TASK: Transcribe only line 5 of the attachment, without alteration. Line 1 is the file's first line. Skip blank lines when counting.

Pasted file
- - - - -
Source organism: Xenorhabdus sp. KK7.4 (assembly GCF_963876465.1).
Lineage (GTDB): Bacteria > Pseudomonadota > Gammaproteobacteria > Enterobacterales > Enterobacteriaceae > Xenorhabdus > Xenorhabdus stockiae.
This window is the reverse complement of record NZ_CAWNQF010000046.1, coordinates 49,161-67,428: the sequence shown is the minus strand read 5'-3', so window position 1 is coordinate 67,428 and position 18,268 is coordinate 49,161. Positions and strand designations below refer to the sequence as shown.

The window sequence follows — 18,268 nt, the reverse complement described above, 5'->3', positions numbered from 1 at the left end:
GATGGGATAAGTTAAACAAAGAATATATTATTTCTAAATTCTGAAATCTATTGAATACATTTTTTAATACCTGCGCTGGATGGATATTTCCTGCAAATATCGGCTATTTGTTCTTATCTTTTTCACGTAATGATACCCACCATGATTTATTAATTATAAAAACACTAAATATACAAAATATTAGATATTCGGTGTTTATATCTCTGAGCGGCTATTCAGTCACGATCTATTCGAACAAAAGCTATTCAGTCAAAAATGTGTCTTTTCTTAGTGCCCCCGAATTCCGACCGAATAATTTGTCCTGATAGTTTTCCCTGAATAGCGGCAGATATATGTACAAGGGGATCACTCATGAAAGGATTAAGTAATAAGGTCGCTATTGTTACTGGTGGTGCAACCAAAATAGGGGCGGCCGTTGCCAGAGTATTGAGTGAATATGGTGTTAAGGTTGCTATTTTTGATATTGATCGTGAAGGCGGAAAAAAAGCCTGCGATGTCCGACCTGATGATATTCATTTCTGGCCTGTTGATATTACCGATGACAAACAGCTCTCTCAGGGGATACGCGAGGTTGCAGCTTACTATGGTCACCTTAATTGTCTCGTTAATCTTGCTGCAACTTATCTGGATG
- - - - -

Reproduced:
GATGGGATAAGTTAAACAAAGAATATATTATTTCTAAATTCTGAAATCTATTGAATACATTTTTTAATACCTGCGCTGGATGGATATTTCCTGCAAATATCGGCTATTTGTTCTTATCTTTTTCACGTAATGATACCCACCATGATTTATTAATTATAAAAACACTAAATATACAAAATATTAGATATTCGGTGTTTATATCTCTGAGCGGCTATTCAGTCACGATCTATTCGAACAAAAGCTATTCAGTCAAAAATGTGTCTTTTCTTAGTGCCCCCGAATTCCGACCGAATAATTTGTCCTGATAGTTTTCCCTGAATAGCGGCAGATATATGTACAAGGGGATCACTCATGAAAGGATTAAGTAATAAGGTCGCTATTGTTACTGGTGGTGCAACCAAAATAGGGGCGGCCGTTGCCAGAGTATTGAGTGAATATGGTGTTAAGGTTGCTATTTTTGATATTGATCGTGAAGGCGGAAAAAAAGCCTGCGATGTCCGACCTGATGATATTCATTTCTGGCCTGTTGATATTACCGATGACAAACAGCTCTCTCAGGGGATACGCGAGGTTGCAGCTTACTATGGTCACCTTAATTGTCTCGTTAATCTTGCTGCAACTTATCTGGATG